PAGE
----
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At UN, As Clinton Accuses Sudan of Harassing Witnesses, Karti Denies, Hague Meets

By Matthew Russell Lee

UNITED NATIONS, November 16 -- US Secretary of State Hillary Clinton at the UN Security Council's Sudan meeting Tuesday morning referred to Khartoum having arrested and harassed even people who met with the Council in Darfur in October. She said "activists are arrested, some merely for speaking to members of this Security Council."

Afterward Inner City Press asked UK Foreign Minister William Hague about the statement, and what has been done by the UK, which led the leg of the Council's trip that went to Darfur. Hague said he would be raising the issue to the Sudanese later in the day.

As the Council meeting moved behind closed doors, Sudan's Foreign Minister Ali Karti came out to take questions. His delegation urged two reporters to ask Karti about improved relations with the United States.

Inner City Press asked Karti directly about the people arrested after the Security Council traveled to the Abu Shouk camp for internally displaced people outside El Fasher in Darfur. Karti insisted that these were “gang members” apprehended by Sudan.

Minutes later, Karti and his entourage went into the Security Council chambers. Inner City Press asked if this would be the Karti - Hague meeting, and was told “yes.”

Sudan's Ali Karti meet UN's Ban, Kim & Le Roy, harassment of witnesses not shown

  Ten minutes later, the Southern Sudan delegation went in. Can't tell the players without a scorecard.

Footnote: Inner City Press also asked Karti about the statements by Hillary Clinton and Hague that the US and UK are working on reducing Sudan's debt. These are just talks, Karti said, while calling them positive.

  Sudan's Permanent Representative then read off of a paper, “someone asked about new good will with the US.” Karti lit up, said it seems that this might be. A reporter asked about the International Criminal Court. “The US is not a member,” Sudan's Permanent Representative answered, smiling.

* * *

At UN on Sudan, Scratchy Mbeki, UN Silent on Bombs, Hillary on Decoupling Darfur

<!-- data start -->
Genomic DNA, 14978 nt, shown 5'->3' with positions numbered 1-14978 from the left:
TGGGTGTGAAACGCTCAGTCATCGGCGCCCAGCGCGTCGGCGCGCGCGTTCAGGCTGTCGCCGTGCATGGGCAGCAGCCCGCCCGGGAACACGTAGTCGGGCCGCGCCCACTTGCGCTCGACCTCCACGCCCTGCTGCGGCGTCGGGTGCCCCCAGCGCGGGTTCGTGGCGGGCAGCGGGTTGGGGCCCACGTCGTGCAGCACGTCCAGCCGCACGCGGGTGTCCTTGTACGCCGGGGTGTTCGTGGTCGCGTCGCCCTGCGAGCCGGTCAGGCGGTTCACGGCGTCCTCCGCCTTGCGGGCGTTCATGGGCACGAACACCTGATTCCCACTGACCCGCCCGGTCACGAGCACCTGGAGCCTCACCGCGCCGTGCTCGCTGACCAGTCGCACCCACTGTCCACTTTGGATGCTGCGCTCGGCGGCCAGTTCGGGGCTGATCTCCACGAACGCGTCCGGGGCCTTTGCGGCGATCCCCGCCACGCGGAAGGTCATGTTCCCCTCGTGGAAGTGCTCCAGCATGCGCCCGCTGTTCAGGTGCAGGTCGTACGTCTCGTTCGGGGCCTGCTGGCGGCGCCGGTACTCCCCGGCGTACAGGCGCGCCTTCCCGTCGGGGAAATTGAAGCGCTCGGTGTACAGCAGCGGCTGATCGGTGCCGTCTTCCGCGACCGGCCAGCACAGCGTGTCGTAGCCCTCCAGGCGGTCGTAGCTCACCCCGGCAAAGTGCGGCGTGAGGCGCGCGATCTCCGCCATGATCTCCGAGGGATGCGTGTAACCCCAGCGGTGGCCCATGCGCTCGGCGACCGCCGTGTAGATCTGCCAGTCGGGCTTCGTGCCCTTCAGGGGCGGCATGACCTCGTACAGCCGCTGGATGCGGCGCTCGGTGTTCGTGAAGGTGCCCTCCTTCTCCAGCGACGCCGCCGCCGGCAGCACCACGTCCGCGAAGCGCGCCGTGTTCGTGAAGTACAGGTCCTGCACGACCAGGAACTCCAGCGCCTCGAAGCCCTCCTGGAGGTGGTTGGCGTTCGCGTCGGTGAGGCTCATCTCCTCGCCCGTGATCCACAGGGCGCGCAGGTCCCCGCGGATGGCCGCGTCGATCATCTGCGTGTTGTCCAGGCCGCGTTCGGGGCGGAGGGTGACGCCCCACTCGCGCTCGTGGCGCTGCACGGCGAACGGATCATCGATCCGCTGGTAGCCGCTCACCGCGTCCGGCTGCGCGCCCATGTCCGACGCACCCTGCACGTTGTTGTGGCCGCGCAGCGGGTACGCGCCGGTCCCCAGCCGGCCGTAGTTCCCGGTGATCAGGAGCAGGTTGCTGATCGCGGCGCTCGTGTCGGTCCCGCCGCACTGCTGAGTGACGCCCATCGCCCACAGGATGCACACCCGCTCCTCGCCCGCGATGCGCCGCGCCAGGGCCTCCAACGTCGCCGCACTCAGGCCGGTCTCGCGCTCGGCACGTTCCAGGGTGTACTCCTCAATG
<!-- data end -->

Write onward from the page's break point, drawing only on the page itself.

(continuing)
By Matthew Russell Lee

UNITED NATIONS, November 16, updated below -- The UN Security Council ministerial meeting on Sudan was kicked off Tuesday morning by UK Foreign Minister William Hague reading out a Presidential Statement, largely boilerplate about the Southern Sudan referendum scheduled for January 9. On Darfur, it condemned “militia attacks on civilians,” then government aerial bombardments.

The day previous, Inner City Press asked Secretary General Ban Ki-moon's acting Deputy Spokesman Farhan Haq about one such bombing:

Inner City Press: over the weekend, there was this incident in which the South Sudanese said that Khartoum or the Sudanese Air Force has bombed Southern Sudanese territory. What has been found about the casualties, injuries and what comments does the UN have on this bombing in South Sudan territory?

Acting Deputy Spokesperson Haq: We don’t. We were trying to get some information, but we didn’t have a confirmation of that particular fighting. If we get any further details, including a confirmation, we’d have something.

But for the rest of the day, and the following morning, no information was provided. As with attacks in Darfur, the UN tries to not see and not report. And to not be seen -- while envoys to Sudan Haile Menkerios and Ibrahim Gambari are to brief the Council on Tuesday, it will be by video and only in closed consultations, not allowing any questions from the Press.

Among the questions Gambari is ducking is his negotiation with Sudanese Foreign Minister Ali Karti, in attendance Tuesday, to turn over five supporters of Fur rebel Abdel Wahid Nur to the government of Omar al Bashir, indicted already for war crimes and genocide.

Gambari has tried to get a written commitment against the death penalty -- many doubt its credibility -- while saying nothing about evidence that Sudan engages in torture. To many, it is a new low for the UN.

The Council itself has shown a failure to follow through. After they visited the Abu Shouk camp in Darfur on October 8, people who had planned and attended the meetings were harassed and arrested by the Sudanese authorities. So far nothing has been done.